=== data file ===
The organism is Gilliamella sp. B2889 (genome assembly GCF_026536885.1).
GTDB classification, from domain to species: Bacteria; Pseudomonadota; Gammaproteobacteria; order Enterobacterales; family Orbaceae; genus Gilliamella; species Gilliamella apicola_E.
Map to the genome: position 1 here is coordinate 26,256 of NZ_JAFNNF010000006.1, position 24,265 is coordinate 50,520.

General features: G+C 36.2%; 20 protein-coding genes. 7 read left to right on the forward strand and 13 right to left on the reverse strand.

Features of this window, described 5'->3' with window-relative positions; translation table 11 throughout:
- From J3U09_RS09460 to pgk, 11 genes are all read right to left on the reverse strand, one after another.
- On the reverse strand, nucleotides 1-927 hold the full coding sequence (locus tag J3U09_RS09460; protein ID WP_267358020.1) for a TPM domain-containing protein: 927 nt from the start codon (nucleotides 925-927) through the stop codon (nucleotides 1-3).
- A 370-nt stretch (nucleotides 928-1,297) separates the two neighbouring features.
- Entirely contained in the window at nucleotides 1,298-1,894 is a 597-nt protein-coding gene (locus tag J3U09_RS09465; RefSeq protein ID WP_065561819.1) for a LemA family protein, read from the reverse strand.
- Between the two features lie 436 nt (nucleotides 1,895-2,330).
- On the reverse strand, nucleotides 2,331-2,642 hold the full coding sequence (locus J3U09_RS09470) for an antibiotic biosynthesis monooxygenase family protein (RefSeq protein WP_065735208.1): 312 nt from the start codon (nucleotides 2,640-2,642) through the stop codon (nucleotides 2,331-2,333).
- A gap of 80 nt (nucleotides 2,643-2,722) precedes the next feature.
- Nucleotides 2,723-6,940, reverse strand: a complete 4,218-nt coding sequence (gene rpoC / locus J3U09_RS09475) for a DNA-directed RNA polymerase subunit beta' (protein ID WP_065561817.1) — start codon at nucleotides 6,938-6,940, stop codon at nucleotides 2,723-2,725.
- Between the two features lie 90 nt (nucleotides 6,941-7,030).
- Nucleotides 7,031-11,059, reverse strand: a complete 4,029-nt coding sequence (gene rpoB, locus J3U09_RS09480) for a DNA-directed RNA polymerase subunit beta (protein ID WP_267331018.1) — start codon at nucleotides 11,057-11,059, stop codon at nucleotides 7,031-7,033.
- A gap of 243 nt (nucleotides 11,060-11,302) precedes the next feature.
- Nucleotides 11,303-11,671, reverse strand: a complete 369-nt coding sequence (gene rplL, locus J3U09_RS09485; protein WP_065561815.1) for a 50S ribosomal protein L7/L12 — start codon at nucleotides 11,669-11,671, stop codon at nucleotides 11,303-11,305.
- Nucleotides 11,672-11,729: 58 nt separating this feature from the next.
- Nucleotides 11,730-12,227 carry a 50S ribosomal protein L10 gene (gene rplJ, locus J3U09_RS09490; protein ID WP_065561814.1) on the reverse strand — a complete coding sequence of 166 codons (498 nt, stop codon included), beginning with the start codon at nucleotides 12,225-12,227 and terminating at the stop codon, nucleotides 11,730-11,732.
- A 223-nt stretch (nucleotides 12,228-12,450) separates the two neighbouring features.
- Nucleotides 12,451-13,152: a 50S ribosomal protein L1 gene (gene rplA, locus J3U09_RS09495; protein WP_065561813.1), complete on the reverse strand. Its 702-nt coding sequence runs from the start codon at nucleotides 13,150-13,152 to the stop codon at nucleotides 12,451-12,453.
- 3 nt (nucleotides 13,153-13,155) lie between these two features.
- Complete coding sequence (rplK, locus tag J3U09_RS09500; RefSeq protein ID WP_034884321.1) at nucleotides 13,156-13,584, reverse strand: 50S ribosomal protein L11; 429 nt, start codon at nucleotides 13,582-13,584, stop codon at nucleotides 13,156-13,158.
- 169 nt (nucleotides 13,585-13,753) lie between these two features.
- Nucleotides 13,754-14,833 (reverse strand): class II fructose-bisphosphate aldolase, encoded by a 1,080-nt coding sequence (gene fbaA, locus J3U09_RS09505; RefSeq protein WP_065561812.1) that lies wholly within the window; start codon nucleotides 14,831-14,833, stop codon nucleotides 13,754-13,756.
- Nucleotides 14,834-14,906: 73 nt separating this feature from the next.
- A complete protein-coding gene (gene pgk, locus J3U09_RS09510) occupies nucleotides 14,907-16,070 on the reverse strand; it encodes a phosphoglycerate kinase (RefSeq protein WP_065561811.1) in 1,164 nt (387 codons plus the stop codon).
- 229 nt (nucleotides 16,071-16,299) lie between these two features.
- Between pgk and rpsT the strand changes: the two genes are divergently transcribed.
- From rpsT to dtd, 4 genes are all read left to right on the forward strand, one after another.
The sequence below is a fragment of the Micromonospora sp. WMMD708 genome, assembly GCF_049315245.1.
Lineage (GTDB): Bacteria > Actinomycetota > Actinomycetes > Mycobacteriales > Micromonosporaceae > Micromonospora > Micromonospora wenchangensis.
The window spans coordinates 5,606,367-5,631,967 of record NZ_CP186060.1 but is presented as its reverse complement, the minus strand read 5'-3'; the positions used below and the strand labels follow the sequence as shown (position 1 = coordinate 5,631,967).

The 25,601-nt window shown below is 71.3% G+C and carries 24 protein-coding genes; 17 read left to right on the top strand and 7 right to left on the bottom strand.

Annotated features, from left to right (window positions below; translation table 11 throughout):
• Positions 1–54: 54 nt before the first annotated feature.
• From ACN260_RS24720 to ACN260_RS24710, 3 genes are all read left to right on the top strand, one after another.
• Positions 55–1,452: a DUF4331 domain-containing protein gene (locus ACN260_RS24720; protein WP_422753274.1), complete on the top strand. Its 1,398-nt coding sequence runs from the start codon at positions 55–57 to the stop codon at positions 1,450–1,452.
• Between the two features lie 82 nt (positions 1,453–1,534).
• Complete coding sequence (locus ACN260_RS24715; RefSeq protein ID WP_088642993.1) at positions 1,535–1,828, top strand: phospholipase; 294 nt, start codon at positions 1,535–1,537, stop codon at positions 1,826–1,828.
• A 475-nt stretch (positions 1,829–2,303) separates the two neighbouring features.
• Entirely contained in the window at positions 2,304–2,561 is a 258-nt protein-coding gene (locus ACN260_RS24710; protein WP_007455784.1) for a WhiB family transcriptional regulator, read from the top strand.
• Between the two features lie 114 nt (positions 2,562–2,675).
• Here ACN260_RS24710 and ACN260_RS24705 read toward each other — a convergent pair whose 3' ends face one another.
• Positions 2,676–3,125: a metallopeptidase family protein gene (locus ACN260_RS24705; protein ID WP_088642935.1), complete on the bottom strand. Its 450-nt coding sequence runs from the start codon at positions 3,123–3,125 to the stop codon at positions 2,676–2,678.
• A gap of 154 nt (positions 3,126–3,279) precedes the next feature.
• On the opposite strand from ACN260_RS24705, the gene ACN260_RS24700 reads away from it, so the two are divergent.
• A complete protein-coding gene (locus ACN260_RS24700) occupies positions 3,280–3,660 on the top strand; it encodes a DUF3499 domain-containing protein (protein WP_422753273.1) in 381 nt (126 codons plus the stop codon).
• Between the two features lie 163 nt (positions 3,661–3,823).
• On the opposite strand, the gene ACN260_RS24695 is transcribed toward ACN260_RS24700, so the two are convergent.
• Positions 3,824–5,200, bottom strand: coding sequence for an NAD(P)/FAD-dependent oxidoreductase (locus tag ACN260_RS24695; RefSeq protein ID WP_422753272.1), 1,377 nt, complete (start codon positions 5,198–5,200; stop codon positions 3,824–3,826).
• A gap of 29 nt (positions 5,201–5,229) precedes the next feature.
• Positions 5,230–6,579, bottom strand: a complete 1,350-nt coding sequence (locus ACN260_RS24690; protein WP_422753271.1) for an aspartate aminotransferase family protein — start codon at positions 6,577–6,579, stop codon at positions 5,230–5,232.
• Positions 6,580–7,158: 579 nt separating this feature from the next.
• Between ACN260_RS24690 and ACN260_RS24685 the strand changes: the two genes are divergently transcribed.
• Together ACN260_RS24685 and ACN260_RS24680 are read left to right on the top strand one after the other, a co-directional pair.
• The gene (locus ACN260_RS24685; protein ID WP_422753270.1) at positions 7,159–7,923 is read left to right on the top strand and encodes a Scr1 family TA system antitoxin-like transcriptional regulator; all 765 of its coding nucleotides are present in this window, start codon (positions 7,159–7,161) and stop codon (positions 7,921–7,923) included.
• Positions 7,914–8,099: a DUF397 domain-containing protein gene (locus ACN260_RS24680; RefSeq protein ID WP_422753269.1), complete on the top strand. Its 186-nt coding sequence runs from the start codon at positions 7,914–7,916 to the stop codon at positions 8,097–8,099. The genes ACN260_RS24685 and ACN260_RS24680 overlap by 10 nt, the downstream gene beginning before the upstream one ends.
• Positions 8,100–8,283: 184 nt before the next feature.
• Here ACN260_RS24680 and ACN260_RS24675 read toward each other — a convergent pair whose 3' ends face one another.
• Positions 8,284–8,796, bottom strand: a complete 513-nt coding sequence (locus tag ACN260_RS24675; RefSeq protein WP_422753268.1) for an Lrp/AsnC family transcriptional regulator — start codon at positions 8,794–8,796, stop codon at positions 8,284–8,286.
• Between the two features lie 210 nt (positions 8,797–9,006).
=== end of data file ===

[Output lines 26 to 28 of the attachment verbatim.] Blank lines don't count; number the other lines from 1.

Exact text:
- Nucleotides 14,834-14,906: 73 nt separating this feature from the next.
- A complete protein-coding gene (gene pgk, locus J3U09_RS09510) occupies nucleotides 14,907-16,070 on the reverse strand; it encodes a phosphoglycerate kinase (RefSeq protein WP_065561811.1) in 1,164 nt (387 codons plus the stop codon).
- 229 nt (nucleotides 16,071-16,299) lie between these two features.